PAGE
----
O Say Can You See: The Greatest Patriotic Super Heroes of All-Time
[Updated 5:55pm PST: An earlier version of this article incorrectly stated that Humanoids had filed for bankruptcy. Also, since the original article’s publication we have spoken to a representative from the American company Humanoids Inc., who currently holds the rights to Hide & Seek.]
Chris Claremont casts a long shadow in modern superhero comics, due to his landmark run on Uncanny X-Men. Many of Marvel’s current X-Men stories — and let’s not forget Fox’s blockbuster movie franchise — are built on earlier work by Claremont and has collaborators. Despite that pedigree, new Claremont comics are few and far between.
In a 2012 interview, he told ROBOT 6 that while he no longer received work from Marvel, he did have a string of projects set up in Europe.
“I have two comics projects that I started in Europe, one science fiction and one fantasy. The fantasy series, titled Wanderers, got one issue published, a second issue fully complete and a third one plotted out before the artist left to work for Marvel,” Claremont said, referring to artist Phil Briones. “That’s no fault of the artist, but the book was published as a dual-publishing arrangement between a French and Italian publisher that came to blows. I think the French publisher was hoping for better sales of the first volume, and lost interest afterwards. But now because of that, I’ve got a hundred pages of story sitting on my desk. The other series, the science fiction one, went to the publisher and an artist drew 20 odd pages before the company collapsed. The other publishers I’ve shown it to were interested, but said that either the artist or the story wasn’t quite right for them. Again, there are many cases of concepts that look golden to creators but hit speed bumps along the way and never make it to fruition. That’s the business.”
The publisher for this second unreleased graphic novel was Les Humanoïdes Associés, and this graphic novel remains an interesting loose end to Claremont’s career — much like the mysteries in his Uncanny X-Men run. But after months of digging, ROBOT 6 has uncovered what this second graphic novel series was, what it was about, and who it was with.
Hide & Seek paired the veteran American writer with up-and-coming Italian artist Denis Medri, who recently drew a strip titled “Arcade Boy” for Dark Horse Presents. Medri describes Hide & Seek as a “sci-fi/steampunk story” that followed a 19th-century Englishwoman named Alyxandra (aka Alyx) who’s kidnapped into a “dark and decadent” futuristic world populated by aliens, monsters and space pirates.
“I met Chris Claremont for the first time at the Angouleme Festival in 2004,” Medri tells ROBOT 6. ” I showed him my work and he liked it a lot, and gave me his email address. It took a couple years, but we planned something together and partnered with Les Humanoïdes Associés to publish it.”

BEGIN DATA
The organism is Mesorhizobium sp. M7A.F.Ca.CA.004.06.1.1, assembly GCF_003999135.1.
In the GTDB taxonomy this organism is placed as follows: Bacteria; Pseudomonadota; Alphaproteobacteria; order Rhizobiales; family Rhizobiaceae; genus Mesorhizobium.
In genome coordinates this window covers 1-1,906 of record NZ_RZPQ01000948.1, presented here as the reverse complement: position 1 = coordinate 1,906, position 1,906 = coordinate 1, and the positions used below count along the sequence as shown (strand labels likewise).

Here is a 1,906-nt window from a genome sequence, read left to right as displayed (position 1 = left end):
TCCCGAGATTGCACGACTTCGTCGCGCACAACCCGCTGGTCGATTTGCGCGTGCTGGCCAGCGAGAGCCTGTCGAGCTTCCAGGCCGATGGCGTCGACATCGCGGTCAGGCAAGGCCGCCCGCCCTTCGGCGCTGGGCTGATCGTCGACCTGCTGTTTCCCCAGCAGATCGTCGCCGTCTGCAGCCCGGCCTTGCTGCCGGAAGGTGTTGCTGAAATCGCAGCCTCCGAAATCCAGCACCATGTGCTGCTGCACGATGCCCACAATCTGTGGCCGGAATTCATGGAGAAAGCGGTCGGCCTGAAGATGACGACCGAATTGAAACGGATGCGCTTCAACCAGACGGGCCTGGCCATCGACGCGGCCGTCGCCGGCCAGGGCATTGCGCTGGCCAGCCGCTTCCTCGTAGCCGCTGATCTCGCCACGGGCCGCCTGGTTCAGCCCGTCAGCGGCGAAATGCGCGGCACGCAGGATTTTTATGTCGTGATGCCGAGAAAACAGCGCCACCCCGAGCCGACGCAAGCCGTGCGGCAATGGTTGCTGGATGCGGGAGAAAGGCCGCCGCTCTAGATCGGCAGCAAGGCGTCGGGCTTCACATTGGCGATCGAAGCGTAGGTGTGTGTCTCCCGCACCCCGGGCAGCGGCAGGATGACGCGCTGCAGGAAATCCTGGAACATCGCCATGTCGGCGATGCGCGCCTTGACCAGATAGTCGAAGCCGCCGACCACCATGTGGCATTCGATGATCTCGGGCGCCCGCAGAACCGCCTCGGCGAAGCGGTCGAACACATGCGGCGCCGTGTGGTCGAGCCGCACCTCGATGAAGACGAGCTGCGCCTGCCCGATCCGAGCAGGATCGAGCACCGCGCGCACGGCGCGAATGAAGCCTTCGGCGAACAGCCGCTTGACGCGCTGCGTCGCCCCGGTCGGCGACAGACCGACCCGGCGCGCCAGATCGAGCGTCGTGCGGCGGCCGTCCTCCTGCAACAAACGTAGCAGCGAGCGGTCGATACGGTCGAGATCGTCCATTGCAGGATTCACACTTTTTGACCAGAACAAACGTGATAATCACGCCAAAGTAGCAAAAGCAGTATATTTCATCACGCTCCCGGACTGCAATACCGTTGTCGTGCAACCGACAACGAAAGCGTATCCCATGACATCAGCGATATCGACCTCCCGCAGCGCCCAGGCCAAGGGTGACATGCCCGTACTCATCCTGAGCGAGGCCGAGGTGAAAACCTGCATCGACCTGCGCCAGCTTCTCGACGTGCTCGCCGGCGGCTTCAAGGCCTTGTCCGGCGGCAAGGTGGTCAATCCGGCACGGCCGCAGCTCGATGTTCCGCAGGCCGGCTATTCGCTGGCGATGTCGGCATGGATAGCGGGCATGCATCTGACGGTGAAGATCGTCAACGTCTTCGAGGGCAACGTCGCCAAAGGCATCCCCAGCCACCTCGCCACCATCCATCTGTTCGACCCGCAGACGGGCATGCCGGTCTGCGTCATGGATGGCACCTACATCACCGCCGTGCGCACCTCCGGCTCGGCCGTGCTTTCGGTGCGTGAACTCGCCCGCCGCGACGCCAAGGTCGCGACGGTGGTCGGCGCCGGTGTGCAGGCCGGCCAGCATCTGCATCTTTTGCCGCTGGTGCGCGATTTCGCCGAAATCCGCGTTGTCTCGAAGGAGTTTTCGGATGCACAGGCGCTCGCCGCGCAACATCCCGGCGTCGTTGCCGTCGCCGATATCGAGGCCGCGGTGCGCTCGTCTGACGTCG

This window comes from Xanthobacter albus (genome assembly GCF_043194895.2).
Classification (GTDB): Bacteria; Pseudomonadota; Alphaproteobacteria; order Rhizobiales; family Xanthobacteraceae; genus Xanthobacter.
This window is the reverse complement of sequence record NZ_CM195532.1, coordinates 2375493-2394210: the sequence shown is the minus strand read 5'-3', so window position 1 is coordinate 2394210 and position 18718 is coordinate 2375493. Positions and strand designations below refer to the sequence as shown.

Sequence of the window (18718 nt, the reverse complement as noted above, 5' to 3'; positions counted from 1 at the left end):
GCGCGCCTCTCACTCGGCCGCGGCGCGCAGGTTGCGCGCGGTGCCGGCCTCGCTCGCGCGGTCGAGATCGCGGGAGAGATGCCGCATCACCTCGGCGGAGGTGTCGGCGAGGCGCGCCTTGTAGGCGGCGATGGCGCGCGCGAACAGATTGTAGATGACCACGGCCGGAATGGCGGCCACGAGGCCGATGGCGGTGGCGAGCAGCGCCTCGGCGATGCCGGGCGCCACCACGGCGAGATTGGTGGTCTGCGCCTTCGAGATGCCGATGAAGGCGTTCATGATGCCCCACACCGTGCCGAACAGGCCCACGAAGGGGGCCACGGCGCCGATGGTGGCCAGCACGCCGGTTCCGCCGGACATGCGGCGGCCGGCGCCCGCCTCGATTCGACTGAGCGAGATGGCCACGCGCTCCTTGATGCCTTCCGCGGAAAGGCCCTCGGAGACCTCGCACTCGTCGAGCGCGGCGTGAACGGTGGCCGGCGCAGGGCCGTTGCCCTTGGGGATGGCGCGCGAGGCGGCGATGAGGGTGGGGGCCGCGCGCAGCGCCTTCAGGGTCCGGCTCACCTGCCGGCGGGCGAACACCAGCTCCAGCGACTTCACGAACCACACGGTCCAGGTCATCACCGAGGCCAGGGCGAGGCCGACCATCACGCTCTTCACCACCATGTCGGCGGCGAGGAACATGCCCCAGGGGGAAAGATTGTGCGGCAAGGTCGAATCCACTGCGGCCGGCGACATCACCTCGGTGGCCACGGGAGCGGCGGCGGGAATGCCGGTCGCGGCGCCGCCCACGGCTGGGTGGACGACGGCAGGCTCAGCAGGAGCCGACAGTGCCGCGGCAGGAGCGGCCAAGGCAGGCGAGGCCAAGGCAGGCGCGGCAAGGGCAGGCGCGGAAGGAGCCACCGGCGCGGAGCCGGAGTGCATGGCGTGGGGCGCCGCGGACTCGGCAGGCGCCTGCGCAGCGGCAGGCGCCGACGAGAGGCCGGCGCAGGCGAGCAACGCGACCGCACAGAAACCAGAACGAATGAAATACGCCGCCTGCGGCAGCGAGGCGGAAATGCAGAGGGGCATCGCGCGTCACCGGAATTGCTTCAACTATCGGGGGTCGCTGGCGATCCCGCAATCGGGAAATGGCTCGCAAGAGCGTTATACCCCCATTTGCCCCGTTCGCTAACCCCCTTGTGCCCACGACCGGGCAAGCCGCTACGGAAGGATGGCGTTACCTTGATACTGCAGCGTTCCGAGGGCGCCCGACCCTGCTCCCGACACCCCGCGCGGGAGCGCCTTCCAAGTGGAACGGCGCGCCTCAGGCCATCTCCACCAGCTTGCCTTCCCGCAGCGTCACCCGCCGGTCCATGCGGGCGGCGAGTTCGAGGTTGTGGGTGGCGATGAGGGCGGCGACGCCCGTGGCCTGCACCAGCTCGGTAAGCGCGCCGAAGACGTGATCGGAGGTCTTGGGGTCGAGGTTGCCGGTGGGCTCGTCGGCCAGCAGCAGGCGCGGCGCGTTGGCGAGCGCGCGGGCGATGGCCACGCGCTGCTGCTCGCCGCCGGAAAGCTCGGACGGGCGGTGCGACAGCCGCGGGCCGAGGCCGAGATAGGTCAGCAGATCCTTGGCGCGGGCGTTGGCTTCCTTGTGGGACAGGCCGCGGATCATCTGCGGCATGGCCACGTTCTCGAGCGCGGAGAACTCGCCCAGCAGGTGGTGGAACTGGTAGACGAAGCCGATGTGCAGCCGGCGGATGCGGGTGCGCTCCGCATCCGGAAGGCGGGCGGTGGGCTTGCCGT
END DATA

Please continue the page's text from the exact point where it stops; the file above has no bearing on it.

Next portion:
Hide & Seek was intended to be a trilogy of European-style 48-page graphic novels, with Claremont completing the script in early 2007 and Medri hard at work on what was for him a dream project. But after he completed 25 pages, Medri says he was told by Les Humanoïdes Associés to stop working on it. Medri states that this was because the company “fell into bankruptcy,” but there are conflicting reports saying that Les Humanoïdes Associés was not in bankruptcy but was under financial stress from debtors that led to a French legal action called administration in 2008, which froze its debts until the company restructured — which it did by the end of 2009. However the case, Medri was told to stop working on the project midway through the completion of the first volume.
“This is something that makes me angry each time I think about it. It was a great chance for me wasted.” Medri admits. “Unfortunately, Les Humanoïdes Associés still owns the rights to Hide & Seek and we can’t move it to another publisher.”
Years after the suspension of this project, Les Humanoïdes Associés’ catalog was acquired by the Los-Angeles Based company Humanoids, Inc. in 2012, and later fully merged with them under the joint name of Humanoids. Although they share a similar name, the American Humanoids and the French Les Humanoïdes Associés were two separate entities prior to the merger, with different owners even. But now, both publishers — and both of their library of titles — are owned and operated under one roof as Humanoids, Inc., including Claremont and Medri’s Hide & Seek. Last week ROBOT 6 reached out to both Les Humanoïdes Associés and the related American company Humanoids, Inc., for comment on this story, but received no comment. But after the original publication of this story, Humanoids director/editor Alex Donoghue emailed ROBOT 6 with additional information.
“Chris Claremont is perfectly aware of the fact that the rights to Hide & Seek can be picked up by a third party publisher at cost,” Donoghue says. “Consequently, the quote by Denis Medri makes us look as if we were blocking the rights, is unfair.”
When asked about any interest Humanoids might have of resuming the production of Hide & Seek for themselves, Donoghue says that they have no plans for that and reiterate that they are available “at cost” for interested parties.
Here is a sample of the unfinished pages and sketches Medri completed in 2007 before the project was suspended.